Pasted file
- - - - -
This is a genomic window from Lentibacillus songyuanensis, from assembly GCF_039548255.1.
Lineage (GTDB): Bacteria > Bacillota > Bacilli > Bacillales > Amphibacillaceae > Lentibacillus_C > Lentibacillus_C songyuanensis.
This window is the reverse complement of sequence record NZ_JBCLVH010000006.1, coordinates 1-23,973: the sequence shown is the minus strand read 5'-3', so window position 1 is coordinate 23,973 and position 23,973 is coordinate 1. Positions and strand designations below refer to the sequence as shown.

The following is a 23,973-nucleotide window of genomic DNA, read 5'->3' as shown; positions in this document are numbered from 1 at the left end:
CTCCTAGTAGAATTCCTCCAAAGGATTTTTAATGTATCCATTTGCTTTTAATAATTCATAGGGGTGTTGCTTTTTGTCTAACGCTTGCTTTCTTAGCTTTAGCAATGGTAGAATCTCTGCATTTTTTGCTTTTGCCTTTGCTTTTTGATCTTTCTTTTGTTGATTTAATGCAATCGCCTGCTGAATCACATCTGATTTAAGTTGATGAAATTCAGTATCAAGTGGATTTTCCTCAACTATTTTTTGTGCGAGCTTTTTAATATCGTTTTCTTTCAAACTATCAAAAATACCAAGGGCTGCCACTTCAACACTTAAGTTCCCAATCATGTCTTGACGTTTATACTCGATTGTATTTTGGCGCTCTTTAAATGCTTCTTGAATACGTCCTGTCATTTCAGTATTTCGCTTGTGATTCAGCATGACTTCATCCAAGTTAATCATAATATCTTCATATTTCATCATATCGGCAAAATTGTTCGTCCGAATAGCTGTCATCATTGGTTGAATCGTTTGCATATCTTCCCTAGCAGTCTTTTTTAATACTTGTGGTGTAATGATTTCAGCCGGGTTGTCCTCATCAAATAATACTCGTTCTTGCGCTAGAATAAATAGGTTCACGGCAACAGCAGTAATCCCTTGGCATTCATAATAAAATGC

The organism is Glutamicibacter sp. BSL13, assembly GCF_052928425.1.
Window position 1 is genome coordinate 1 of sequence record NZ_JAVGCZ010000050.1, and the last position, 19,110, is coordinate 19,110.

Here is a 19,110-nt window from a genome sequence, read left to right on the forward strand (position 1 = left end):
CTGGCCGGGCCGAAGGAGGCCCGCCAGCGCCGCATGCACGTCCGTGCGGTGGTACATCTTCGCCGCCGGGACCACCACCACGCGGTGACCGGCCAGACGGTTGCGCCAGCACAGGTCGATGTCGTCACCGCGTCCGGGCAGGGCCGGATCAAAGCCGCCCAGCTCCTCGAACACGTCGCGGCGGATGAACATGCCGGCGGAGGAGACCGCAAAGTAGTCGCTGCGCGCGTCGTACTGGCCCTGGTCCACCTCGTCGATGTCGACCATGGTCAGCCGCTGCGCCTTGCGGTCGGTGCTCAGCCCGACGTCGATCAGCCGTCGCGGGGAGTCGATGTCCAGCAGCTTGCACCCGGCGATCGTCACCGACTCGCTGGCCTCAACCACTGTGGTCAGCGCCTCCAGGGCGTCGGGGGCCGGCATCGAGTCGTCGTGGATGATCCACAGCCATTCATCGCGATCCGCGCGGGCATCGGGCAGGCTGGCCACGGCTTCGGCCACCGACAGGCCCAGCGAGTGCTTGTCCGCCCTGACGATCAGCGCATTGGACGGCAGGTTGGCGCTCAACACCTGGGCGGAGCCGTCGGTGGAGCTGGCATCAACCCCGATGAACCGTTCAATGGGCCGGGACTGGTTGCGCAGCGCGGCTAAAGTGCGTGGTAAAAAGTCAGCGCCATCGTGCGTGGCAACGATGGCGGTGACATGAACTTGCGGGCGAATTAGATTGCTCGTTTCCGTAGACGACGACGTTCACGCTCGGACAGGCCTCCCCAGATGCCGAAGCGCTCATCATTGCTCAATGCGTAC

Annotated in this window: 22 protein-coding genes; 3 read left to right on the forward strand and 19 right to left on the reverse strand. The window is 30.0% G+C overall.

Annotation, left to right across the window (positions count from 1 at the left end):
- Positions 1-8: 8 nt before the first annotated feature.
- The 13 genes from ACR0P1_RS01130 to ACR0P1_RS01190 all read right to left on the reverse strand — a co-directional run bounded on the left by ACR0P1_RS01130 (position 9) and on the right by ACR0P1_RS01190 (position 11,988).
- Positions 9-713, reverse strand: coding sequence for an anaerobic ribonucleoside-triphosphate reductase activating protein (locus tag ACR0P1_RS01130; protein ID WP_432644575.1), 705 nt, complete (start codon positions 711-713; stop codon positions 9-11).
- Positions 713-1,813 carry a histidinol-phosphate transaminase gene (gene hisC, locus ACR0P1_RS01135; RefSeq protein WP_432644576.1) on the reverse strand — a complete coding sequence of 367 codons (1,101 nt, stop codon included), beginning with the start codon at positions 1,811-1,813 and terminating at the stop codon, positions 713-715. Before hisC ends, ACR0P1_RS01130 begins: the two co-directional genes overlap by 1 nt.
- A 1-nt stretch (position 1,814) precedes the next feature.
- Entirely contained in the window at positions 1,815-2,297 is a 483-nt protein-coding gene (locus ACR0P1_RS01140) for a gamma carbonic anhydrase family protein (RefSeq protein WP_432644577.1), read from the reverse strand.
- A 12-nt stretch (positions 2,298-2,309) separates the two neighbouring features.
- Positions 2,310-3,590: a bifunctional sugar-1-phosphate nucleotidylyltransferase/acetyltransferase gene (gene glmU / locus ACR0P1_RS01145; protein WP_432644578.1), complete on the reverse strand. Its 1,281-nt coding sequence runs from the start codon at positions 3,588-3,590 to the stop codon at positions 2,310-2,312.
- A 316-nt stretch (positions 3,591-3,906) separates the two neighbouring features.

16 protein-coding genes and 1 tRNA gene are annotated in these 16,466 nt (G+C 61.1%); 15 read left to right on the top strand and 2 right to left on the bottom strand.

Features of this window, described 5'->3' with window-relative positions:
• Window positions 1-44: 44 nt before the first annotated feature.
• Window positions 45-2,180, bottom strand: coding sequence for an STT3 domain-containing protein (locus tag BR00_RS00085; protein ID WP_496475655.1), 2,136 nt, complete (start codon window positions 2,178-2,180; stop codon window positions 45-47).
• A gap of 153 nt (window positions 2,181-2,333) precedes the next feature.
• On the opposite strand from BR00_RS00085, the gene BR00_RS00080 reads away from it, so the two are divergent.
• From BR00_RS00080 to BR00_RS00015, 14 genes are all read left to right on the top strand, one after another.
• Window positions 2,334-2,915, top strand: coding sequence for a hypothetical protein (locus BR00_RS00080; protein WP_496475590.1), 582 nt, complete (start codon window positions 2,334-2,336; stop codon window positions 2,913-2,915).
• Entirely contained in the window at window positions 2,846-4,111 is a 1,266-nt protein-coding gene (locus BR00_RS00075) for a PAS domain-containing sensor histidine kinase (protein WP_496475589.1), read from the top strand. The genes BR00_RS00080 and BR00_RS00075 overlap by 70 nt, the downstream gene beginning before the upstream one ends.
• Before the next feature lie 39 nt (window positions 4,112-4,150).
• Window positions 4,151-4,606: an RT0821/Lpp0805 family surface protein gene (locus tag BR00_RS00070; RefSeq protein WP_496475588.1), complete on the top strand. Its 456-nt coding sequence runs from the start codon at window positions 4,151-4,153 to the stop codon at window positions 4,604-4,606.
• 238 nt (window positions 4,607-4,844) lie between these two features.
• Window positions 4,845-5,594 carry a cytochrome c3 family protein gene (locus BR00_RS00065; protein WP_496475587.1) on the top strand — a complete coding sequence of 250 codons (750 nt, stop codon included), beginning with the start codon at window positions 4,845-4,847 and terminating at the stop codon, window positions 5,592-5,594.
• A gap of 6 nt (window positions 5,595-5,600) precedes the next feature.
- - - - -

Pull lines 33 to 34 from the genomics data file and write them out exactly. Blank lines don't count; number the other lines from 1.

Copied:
• Window positions 4,845-5,594 carry a cytochrome c3 family protein gene (locus BR00_RS00065; protein WP_496475587.1) on the top strand — a complete coding sequence of 250 codons (750 nt, stop codon included), beginning with the start codon at window positions 4,845-4,847 and terminating at the stop codon, window positions 5,592-5,594.
• A gap of 6 nt (window positions 5,595-5,600) precedes the next feature.